What YouTube Street Fight Videos Teach About Training at KMI

Guest article by Edwin Bradley, member of Krav Maga Institute

Recently I have surveyed the small sample of street fight videos available on YouTube. Some of the scenes you’ll find there are amusing, some are absurd, and quite a few are disturbing to watch owing to the sudden, ruthless and potentially lethal violence on display.

Occasionally I try to analyze the situations from my perspective as a student at the Krav Maga Institute for the past two and one-half years. Considering these video examples of mayhem has helped me focus my training at KMI. Watching the vast selection of knucklehead fights from the safety of my couch, I’ve noticed several common occurrences that highlight the training we receive at KMI. It might be useful to summarize them here.

First, always try to avoid a fight. The videos show a wide variety of ability, from emotional but harmless slap-fighting at one end to disciplined, motivated combat technique at the other. Before the action starts you probably cannot know what you’re up against. As we are taught, the best technique starts with de-escalation. Accept an insult, ignore a challenge, and walk away if you can. But if retreat is not possible, here is what my amateur YouTube study tells me about my KMI training.

Scan, scan, and scan some more! Many YouTube combatants defend a frontal attack only to be sent to the ground unconscious by an unseen roundhouse punch to the head from another attacker approaching from a blind-side. Don’t focus on the guy you just repelled or put down. Keep moving, clear the area and scan your surroundings. It just isn’t over until you’re away or reinforcements have arrived. And even then, scan some more.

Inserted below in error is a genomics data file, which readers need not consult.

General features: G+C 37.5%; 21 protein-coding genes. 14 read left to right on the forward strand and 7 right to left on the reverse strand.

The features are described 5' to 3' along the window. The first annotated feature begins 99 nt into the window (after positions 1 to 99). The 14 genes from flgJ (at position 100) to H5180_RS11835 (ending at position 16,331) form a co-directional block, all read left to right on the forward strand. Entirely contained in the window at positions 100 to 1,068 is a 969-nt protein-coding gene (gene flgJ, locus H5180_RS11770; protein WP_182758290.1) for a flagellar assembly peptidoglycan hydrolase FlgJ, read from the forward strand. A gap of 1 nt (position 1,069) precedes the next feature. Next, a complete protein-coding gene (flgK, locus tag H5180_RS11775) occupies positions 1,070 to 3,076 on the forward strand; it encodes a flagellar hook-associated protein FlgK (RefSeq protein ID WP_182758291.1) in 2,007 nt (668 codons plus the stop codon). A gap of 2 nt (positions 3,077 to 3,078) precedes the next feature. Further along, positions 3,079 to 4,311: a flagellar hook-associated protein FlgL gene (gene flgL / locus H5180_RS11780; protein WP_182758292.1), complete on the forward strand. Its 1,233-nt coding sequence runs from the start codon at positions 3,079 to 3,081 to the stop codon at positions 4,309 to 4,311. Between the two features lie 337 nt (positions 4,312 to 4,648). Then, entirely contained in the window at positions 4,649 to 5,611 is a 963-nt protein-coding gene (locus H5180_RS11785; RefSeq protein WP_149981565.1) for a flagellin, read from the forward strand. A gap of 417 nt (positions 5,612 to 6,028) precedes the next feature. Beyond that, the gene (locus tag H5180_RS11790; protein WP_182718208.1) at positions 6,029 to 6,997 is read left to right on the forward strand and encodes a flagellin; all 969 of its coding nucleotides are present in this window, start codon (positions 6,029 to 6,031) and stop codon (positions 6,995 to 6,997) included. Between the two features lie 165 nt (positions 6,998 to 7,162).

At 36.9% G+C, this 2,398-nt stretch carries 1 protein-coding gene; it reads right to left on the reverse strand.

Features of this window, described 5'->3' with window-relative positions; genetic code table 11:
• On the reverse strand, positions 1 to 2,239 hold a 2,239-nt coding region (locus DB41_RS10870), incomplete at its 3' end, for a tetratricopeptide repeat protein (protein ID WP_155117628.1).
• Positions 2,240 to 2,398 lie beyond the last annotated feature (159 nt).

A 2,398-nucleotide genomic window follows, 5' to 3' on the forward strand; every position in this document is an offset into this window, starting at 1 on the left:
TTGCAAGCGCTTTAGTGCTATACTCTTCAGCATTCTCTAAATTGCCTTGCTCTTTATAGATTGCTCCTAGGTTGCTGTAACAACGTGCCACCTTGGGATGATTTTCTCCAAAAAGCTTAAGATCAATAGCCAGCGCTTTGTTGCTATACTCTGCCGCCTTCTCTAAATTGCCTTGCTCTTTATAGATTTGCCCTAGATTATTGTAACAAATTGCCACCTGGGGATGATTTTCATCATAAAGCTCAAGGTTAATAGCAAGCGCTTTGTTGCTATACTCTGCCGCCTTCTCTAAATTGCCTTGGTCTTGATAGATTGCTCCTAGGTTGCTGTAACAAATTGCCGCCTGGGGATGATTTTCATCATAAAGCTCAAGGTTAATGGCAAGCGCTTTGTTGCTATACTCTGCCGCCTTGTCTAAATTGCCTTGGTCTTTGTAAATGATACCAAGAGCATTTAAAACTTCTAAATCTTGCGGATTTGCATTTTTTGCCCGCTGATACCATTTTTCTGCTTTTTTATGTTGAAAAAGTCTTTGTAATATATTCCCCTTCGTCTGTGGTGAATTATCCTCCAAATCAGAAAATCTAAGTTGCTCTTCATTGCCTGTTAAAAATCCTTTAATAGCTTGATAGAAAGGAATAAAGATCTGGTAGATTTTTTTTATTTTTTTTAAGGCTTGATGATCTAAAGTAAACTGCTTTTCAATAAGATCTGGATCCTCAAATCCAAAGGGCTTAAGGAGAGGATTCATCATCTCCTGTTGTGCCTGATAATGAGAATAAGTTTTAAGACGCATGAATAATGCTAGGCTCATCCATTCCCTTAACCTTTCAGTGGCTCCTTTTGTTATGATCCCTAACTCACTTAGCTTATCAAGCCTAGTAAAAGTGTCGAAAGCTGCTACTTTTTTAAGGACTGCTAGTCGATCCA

Stay on your feet. If you go down, get up combatively and fast. YouTube shows repeatedly that things do not go well for people who curl up and try to endure kicks. An endurable flurry of kicks often leads to fist blows and stomp kicking the head against pavement with predictably bad results. Practice your combative stand-ups, practice escaping from a ring of standing attackers. Get good at getting up.

Practice your kicks. Get good at them. Many videos reveal how helpful the defensive push-kick or a hard, well-placed straight-kick would have been to people who needlessly endured fist blows from stronger, faster opponents. Practice combining kicks with hand defenses and strong combative punches.

Do not get caught in a bear hug from behind. You are in extreme danger when a strong attacker with the ability to lift and twist backward pins your arms and drives your head into the ground. I’ve seen it happen in an instant and those folks do not get up – perhaps ever. Scan, practice the P-3 bear hug technique of dropping your body weight forward and other techniques to interfere with this potentially fatal technique.

There’s much more of course. In the few instances of street mayhem YouTube videos where I’ve seen what resembled Krav Maga techniques, the defender always had an obvious advantage. Learn it at KMI. Train the techniques into your muscle memory that you may continue to “walk in peace.”

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